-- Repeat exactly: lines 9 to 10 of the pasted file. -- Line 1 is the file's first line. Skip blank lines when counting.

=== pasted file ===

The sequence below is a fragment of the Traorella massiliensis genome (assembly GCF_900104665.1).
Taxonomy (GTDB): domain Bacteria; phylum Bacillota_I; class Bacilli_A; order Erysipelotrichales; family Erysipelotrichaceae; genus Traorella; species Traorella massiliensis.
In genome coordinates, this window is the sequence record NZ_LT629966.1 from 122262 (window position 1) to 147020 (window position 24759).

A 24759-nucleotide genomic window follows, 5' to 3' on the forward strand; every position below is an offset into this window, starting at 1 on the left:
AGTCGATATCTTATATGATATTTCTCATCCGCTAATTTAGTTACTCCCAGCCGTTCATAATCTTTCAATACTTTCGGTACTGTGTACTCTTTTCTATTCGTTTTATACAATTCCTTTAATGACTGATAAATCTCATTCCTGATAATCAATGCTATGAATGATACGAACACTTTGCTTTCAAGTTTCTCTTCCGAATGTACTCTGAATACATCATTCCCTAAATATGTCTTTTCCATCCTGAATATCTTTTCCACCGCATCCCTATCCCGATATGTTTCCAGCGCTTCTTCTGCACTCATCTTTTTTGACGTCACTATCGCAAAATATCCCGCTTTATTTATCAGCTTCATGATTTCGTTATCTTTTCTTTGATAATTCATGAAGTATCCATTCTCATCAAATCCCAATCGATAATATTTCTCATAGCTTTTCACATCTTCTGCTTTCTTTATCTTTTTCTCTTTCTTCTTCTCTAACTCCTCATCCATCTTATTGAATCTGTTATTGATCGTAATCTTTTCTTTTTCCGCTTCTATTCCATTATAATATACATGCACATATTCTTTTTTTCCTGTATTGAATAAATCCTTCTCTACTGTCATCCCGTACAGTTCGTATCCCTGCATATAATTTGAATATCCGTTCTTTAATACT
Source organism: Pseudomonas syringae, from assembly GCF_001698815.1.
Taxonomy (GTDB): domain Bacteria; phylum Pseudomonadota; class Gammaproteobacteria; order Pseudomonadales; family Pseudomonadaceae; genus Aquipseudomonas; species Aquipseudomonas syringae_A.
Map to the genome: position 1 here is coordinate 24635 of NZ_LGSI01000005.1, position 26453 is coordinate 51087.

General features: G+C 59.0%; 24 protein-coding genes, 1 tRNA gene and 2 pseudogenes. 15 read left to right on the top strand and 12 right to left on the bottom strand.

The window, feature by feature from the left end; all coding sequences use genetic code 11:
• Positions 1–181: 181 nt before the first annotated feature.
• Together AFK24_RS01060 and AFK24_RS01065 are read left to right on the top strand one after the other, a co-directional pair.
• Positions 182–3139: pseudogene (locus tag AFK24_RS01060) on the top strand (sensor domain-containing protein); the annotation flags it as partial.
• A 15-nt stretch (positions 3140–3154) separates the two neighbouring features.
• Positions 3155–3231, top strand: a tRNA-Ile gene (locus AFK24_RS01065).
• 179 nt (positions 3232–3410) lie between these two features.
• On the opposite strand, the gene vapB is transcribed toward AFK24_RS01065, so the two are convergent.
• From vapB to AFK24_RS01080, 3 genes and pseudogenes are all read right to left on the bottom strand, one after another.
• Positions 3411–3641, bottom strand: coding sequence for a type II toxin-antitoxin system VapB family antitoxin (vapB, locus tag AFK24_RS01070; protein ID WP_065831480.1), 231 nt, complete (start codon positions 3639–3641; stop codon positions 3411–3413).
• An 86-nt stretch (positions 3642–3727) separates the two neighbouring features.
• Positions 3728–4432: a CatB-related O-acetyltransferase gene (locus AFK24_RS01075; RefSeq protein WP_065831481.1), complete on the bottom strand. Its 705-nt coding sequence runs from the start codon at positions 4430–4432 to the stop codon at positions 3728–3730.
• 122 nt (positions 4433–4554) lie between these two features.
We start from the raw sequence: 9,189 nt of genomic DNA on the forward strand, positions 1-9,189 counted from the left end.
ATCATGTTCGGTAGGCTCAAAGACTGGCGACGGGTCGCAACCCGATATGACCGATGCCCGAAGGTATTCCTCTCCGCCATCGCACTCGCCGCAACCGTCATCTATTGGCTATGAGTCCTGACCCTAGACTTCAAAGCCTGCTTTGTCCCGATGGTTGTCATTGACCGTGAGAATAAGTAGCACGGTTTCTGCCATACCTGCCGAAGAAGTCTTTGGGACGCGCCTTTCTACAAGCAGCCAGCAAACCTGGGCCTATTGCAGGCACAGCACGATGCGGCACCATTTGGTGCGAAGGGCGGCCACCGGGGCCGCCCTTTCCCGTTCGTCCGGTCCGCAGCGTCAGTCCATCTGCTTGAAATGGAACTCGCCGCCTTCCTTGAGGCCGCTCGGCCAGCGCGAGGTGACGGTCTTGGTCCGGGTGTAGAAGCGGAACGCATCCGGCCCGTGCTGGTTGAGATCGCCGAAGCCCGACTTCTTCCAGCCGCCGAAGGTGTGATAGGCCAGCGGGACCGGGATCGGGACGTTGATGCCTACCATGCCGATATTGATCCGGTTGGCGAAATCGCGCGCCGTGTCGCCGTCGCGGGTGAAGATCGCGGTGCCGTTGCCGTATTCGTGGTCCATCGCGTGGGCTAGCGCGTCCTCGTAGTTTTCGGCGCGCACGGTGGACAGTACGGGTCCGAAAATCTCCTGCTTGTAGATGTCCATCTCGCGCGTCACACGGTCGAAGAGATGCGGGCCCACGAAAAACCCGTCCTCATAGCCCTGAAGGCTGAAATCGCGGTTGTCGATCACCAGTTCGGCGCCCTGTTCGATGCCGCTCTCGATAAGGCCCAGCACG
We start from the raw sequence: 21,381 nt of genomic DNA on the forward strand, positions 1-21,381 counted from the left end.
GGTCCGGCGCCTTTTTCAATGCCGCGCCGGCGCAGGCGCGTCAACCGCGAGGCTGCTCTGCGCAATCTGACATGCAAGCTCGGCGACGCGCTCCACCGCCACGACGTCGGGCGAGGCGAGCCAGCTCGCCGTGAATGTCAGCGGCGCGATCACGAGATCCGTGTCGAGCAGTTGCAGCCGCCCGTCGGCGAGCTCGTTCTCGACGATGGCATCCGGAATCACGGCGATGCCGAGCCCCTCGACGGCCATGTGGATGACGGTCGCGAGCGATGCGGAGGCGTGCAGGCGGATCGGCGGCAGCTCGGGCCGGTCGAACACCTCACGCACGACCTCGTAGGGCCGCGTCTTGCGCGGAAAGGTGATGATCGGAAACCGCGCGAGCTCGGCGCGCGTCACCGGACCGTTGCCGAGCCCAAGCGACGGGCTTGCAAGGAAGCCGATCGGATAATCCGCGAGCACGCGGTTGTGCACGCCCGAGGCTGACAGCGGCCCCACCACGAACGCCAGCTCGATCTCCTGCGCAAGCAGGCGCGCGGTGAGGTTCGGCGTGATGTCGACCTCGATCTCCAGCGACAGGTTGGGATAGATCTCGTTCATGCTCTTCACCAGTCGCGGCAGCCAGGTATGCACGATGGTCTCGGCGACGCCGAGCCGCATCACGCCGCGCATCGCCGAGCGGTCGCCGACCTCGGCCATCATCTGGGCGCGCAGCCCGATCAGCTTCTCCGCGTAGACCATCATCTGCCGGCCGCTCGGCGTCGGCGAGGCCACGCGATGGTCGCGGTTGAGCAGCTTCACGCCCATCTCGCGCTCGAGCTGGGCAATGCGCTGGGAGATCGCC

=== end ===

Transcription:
General features: G+C 59.0%; 24 protein-coding genes, 1 tRNA gene and 2 pseudogenes. 15 read left to right on the top strand and 12 right to left on the bottom strand.

The window, feature by feature from the left end; all coding sequences use genetic code 11: